Drywall consists of a thin layer of gypsum between two layers of heavy paper. It is both faster and cheaper to install than plaster and is, therefore, widely used today in most buildings on both ceilings and walls.
A Drywall Finisher must measure, cut and fit drywall panels around mechanical structures. Once the required fittings are made, the drywall panels are attached to the wood or metal framework using glue, nails or screws. One or more Drywall Finisher apprentices will work together to lift the heavy and cumbersome drywall panels into position to secure them to the framework. Oftentimes, a Drywall Finisher will use a lifting device when placing drywall panels on a ceiling.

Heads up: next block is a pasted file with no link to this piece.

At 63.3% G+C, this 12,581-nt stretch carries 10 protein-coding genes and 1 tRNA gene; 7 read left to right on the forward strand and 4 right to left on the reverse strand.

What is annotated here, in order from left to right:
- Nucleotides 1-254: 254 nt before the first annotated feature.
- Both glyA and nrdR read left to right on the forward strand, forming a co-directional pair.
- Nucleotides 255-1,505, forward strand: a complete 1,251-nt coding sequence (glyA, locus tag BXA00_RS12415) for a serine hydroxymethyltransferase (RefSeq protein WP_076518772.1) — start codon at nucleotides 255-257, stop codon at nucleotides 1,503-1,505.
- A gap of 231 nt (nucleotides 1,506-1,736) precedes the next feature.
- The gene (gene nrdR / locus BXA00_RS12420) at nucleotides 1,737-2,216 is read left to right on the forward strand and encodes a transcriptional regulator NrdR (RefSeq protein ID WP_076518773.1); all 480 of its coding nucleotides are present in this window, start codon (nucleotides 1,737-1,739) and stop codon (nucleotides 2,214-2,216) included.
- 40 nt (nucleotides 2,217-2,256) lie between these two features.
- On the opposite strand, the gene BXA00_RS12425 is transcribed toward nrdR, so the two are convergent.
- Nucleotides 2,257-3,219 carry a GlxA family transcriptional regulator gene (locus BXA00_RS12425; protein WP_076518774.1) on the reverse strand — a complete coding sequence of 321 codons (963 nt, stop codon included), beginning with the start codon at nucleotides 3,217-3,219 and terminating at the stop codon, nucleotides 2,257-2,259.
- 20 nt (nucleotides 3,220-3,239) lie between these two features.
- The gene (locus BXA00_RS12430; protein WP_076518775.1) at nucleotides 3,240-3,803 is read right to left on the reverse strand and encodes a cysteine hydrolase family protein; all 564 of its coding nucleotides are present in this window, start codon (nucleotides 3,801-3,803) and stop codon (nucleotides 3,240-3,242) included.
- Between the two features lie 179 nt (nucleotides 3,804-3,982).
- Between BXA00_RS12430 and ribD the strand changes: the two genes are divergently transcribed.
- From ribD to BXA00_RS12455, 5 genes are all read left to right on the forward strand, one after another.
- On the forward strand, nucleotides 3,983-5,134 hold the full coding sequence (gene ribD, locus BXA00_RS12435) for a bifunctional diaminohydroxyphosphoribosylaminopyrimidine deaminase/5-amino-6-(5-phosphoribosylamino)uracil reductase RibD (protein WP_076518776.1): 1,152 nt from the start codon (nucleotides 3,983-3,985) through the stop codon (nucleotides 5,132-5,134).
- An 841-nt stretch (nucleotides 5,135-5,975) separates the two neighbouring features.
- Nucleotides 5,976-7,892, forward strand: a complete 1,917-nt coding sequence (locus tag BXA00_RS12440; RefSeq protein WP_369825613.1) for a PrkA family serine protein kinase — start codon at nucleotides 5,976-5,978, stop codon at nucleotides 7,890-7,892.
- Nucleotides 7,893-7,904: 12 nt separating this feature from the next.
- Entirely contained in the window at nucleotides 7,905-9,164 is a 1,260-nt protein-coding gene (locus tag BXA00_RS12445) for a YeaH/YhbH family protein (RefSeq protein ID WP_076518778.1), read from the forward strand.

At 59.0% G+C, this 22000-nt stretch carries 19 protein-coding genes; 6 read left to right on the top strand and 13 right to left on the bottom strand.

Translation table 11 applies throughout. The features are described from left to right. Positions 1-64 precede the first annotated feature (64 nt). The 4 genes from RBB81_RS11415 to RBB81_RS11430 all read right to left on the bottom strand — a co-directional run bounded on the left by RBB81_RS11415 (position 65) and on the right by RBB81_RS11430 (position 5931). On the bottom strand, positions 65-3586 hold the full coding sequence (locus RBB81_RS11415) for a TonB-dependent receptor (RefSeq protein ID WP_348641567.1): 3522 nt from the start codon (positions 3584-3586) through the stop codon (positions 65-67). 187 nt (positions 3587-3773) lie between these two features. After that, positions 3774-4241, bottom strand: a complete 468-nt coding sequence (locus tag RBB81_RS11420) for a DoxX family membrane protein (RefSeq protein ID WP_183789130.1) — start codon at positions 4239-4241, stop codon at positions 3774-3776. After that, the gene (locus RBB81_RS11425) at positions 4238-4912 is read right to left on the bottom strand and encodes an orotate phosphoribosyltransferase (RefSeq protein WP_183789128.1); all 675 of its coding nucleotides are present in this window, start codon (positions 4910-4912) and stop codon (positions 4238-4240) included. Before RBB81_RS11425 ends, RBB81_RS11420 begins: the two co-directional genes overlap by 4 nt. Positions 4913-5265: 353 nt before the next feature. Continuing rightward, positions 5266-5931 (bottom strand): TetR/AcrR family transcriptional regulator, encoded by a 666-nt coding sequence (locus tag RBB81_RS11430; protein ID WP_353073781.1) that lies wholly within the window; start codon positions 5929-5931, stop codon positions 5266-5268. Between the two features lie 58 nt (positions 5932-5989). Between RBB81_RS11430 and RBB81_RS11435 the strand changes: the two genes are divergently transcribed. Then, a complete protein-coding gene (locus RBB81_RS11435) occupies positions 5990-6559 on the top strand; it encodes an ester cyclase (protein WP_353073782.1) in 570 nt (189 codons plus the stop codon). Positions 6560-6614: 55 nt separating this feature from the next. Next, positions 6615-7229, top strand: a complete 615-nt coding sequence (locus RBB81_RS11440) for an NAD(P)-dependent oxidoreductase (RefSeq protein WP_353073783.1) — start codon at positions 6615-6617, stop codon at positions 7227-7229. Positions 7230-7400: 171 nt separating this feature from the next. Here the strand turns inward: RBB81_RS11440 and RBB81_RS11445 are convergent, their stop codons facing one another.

Once the drywall has been securely installed, Tapers fill the joints between panels with a joint compound. Using the wide, flat edge of a hand held trowel, Tapers spread the compound into and along each side of all joints and angles with brush-like strokes. Immediately after spreading the compound, a paper tape is pressed into the wet compound to reinforce the drywall and to smooth away excess compound material. The same compound is also used to cover nail and screw depressions in the panel caused by the installation of mechanical structures.